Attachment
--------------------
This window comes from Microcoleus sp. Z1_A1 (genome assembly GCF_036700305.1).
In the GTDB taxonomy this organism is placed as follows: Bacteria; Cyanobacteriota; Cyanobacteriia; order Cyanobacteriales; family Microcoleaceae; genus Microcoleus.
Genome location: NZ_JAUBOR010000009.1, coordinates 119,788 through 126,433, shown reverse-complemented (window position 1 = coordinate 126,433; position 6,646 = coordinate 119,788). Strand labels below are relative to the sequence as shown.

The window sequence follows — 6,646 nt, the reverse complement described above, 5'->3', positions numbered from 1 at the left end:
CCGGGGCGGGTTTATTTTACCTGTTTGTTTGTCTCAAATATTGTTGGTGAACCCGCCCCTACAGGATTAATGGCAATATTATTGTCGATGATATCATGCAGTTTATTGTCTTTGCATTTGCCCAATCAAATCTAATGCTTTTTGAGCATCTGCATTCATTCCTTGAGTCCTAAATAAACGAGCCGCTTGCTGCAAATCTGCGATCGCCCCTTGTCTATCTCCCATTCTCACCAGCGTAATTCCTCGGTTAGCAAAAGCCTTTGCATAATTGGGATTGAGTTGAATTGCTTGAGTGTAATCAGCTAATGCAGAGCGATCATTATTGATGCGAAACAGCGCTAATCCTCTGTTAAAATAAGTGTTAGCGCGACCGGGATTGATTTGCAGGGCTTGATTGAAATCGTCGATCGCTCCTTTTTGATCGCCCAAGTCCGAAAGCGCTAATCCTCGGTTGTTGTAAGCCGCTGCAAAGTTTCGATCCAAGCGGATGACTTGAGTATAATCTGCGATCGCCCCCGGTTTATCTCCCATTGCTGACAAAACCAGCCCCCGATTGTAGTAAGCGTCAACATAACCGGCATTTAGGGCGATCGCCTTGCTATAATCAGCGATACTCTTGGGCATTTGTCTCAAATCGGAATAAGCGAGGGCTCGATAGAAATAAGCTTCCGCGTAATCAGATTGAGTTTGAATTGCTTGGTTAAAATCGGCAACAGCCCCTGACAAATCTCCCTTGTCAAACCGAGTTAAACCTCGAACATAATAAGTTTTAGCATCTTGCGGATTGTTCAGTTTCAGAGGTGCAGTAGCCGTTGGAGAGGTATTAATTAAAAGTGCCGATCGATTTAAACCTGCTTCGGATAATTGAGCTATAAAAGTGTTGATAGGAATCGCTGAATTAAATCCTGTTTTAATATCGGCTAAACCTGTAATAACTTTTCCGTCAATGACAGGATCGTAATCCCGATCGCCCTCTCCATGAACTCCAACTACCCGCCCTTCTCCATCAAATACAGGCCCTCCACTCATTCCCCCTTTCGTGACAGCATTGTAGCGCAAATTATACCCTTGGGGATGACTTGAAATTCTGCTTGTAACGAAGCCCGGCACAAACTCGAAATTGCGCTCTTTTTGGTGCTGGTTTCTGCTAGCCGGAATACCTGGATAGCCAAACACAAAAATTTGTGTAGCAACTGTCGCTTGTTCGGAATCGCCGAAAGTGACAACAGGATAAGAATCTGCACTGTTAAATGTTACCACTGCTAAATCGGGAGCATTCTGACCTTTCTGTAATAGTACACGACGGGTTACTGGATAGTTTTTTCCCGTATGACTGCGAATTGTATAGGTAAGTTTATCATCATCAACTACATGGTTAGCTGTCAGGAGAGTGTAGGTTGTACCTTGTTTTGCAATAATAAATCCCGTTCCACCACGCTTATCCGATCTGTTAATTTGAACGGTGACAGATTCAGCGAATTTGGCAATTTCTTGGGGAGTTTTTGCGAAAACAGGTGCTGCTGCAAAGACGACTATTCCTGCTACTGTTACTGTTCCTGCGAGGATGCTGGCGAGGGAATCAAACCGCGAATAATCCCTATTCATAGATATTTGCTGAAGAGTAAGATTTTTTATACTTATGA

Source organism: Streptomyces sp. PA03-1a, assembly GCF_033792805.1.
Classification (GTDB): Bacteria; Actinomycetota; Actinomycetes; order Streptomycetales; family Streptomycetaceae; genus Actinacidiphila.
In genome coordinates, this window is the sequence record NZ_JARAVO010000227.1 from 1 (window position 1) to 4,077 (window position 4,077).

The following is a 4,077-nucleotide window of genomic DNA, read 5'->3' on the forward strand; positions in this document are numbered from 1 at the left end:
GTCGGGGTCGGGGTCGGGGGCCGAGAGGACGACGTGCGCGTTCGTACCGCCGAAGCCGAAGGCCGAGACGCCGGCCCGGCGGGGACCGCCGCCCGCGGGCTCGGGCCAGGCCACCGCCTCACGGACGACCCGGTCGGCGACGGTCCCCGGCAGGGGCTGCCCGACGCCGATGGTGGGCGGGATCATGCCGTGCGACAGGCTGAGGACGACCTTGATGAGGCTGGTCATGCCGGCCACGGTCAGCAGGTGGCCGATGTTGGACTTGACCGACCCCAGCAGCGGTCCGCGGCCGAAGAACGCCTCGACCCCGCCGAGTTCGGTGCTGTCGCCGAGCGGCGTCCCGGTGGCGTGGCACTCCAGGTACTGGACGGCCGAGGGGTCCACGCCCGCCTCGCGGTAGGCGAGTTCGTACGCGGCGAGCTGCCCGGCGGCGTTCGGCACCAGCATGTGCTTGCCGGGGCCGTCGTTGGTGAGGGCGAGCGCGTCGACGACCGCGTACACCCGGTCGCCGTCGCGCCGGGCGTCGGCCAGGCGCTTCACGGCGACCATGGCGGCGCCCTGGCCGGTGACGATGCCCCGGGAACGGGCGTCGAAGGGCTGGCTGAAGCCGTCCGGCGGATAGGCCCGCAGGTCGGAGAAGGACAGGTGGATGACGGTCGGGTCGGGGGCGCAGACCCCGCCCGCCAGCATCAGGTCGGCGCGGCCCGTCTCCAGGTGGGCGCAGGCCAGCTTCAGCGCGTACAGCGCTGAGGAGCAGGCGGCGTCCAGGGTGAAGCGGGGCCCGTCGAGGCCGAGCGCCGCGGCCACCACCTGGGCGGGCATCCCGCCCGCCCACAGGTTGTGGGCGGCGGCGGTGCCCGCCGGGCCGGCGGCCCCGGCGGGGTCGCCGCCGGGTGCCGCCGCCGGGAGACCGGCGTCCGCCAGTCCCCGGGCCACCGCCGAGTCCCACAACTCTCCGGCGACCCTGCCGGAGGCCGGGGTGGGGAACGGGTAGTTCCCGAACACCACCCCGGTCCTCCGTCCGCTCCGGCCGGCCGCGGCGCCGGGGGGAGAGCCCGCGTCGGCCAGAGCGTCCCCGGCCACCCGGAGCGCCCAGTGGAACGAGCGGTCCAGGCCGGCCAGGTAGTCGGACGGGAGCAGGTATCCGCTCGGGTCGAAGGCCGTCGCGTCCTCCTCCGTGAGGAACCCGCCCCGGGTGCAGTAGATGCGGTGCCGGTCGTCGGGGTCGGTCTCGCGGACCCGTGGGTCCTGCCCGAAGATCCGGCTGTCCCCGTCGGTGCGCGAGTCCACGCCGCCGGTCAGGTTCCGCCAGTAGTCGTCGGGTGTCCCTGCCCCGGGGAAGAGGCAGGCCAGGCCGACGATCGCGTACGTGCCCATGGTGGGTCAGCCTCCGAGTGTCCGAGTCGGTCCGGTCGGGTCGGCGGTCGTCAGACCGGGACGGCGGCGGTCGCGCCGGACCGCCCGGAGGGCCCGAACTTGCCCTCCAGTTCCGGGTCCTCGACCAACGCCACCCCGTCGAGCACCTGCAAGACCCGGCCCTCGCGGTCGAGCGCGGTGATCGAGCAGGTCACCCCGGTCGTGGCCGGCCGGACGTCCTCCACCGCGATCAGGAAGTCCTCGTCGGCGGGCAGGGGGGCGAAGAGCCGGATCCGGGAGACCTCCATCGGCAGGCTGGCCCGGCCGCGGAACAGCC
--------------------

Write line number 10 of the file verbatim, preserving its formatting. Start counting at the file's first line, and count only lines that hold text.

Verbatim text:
GTCGGGGTCGGGGTCGGGGGCCGAGAGGACGACGTGCGCGTTCGTACCGCCGAAGCCGAAGGCCGAGACGCCGGCCCGGCGGGGACCGCCGCCCGCGGGCTCGGGCCAGGCCACCGCCTCACGGACGACCCGGTCGGCGACGGTCCCCGGCAGGGGCTGCCCGACGCCGATGGTGGGCGGGATCATGCCGTGCGACAGGCTGAGGACGACCTTGATGAGGCTGGTCATGCCGGCCACGGTCAGCAGGTGGCCGATGTTGGACTTGACCGACCCCAGCAGCGGTCCGCGGCCGAAGAACGCCTCGACCCCGCCGAGTTCGGTGCTGTCGCCGAGCGGCGTCCCGGTGGCGTGGCACTCCAGGTACTGGACGGCCGAGGGGTCCACGCCCGCCTCGCGGTAGGCGAGTTCGTACGCGGCGAGCTGCCCGGCGGCGTTCGGCACCAGCATGTGCTTGCCGGGGCCGTCGTTGGTGAGGGCGAGCGCGTCGACGACCGCGTACACCCGGTCGCCGTCGCGCCGGGCGTCGGCCAGGCGCTTCACGGCGACCATGGCGGCGCCCTGGCCGGTGACGATGCCCCGGGAACGGGCGTCGAAGGGCTGGCTGAAGCCGTCCGGCGGATAGGCCCGCAGGTCGGAGAAGGACAGGTGGATGACGGTCGGGTCGGGGGCGCAGACCCCGCCCGCCAGCATCAGGTCGGCGCGGCCCGTCTCCAGGTGGGCGCAGGCCAGCTTCAGCGCGTACAGCGCTGAGGAGCAGGCGGCGTCCAGGGTGAAGCGGGGCCCGTCGAGGCCGAGCGCCGCGGCCACCACCTGGGCGGGCATCCCGCCCGCCCACAGGTTGTGGGCGGCGGCGGTGCCCGCCGGGCCGGCGGCCCCGGCGGGGTCGCCGCCGGGTGCCGCCGCCGGGAGACCGGCGTCCGCCAGTCCCCGGGCCACCGCCGAGTCCCACAACTCTCCGGCGACCCTGCCGGAGGCCGGGGTGGGGAACGGGTAGTTCCCGAACACCACCCCGGTCCTCCGTCCGCTCCGGCCGGCCGCGGCGCCGGGGGGAGAGCCCGCGTCGGCCAGAGCGTCCCCGGCCACCCGGAGCGCCCAGTGGAACGAGCGGTCCAGGCCGGCCAGGTAGTCGGACGGGAGCAGGTATCCGCTCGGGTCGAAGGCCGTCGCGTCCTCCTCCGTGAGGAACCCGCCCCGGGTGCAGTAGATGCGGTGCCGGTCGTCGGGGTCGGTCTCGCGGACCCGTGGGTCCTGCCCGAAGATCCGGCTGTCCCCGTCGGTGCGCGAGTCCACGCCGCCGGTCAGGTTCCGCCAGTAGTCGTCGGGTGTCCCTGCCCCGGGGAAGAGGCAGGCCAGGCCGACGATCGCGTACGTGCCCATGGTGGGTCAGCCTCCGAGTGTCCGAGTCGGTCCGGTCGGGTCGGCGGTCGTCAGACCGGGACGGCGGCGGTCGCGCCGGACCGCCCGGAGGGCCCGAACTTGCCCTCCAGTTCCGGGTCCTCGACCAACGCCACCCCGTCGAGCACCTGCAAGACCCGGCCCTCGCGGTCGAGCGCGGTGATCGAGCAGGTCACCCCGGTCGTGGCCGGCCGGACGTCCTCCACCGCGATCAGGAAGTCCTCGTCGGCGGGCAGGGGGGCGAAGAGCCGGATCCGGGAGACCTCCATCGGCAGGCTGGCCCGGCCGCGGAACAGCC